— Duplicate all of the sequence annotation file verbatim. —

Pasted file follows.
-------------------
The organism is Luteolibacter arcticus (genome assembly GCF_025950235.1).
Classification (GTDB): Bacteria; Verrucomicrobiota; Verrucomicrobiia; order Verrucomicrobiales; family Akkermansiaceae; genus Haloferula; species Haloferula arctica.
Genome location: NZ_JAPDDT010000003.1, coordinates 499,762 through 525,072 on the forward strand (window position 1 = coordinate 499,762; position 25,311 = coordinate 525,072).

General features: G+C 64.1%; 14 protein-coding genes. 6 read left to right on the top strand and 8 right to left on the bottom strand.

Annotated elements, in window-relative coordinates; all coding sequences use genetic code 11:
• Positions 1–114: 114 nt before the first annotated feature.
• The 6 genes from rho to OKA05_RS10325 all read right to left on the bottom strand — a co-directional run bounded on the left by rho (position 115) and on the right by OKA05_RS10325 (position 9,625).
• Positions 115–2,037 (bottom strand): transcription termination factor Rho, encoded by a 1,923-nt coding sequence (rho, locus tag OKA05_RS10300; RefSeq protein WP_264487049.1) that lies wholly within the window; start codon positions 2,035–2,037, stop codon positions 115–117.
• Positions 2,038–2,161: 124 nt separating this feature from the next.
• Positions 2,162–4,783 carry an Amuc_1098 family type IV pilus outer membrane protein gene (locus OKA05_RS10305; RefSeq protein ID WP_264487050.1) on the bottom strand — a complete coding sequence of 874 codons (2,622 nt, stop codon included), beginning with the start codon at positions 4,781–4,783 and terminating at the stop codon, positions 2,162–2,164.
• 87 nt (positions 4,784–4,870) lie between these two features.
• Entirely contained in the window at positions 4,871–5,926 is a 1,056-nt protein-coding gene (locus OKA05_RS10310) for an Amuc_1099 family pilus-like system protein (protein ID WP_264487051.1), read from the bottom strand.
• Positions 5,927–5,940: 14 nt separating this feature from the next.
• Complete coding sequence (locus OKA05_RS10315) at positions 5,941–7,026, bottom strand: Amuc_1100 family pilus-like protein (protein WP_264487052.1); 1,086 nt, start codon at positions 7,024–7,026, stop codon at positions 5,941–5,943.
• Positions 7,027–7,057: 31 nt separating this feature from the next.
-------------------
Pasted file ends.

The organism is Luteolibacter arcticus (genome assembly GCF_025950235.1).
Classification (GTDB): Bacteria; Verrucomicrobiota; Verrucomicrobiia; order Verrucomicrobiales; family Akkermansiaceae; genus Haloferula; species Haloferula arctica.
Genome location: NZ_JAPDDT010000003.1, coordinates 499,762 through 525,072 on the forward strand (window position 1 = coordinate 499,762; position 25,311 = coordinate 525,072).

General features: G+C 64.1%; 14 protein-coding genes. 6 read left to right on the top strand and 8 right to left on the bottom strand.

Annotated elements, in window-relative coordinates; all coding sequences use genetic code 11:
• Positions 1–114: 114 nt before the first annotated feature.
• The 6 genes from rho to OKA05_RS10325 all read right to left on the bottom strand — a co-directional run bounded on the left by rho (position 115) and on the right by OKA05_RS10325 (position 9,625).
• Positions 115–2,037 (bottom strand): transcription termination factor Rho, encoded by a 1,923-nt coding sequence (rho, locus tag OKA05_RS10300; RefSeq protein WP_264487049.1) that lies wholly within the window; start codon positions 2,035–2,037, stop codon positions 115–117.
• Positions 2,038–2,161: 124 nt separating this feature from the next.
• Positions 2,162–4,783 carry an Amuc_1098 family type IV pilus outer membrane protein gene (locus OKA05_RS10305; RefSeq protein ID WP_264487050.1) on the bottom strand — a complete coding sequence of 874 codons (2,622 nt, stop codon included), beginning with the start codon at positions 4,781–4,783 and terminating at the stop codon, positions 2,162–2,164.
• 87 nt (positions 4,784–4,870) lie between these two features.
• Entirely contained in the window at positions 4,871–5,926 is a 1,056-nt protein-coding gene (locus OKA05_RS10310) for an Amuc_1099 family pilus-like system protein (protein ID WP_264487051.1), read from the bottom strand.
• Positions 5,927–5,940: 14 nt separating this feature from the next.
• Complete coding sequence (locus OKA05_RS10315) at positions 5,941–7,026, bottom strand: Amuc_1100 family pilus-like protein (protein WP_264487052.1); 1,086 nt, start codon at positions 7,024–7,026, stop codon at positions 5,941–5,943.
• Positions 7,027–7,057: 31 nt separating this feature from the next.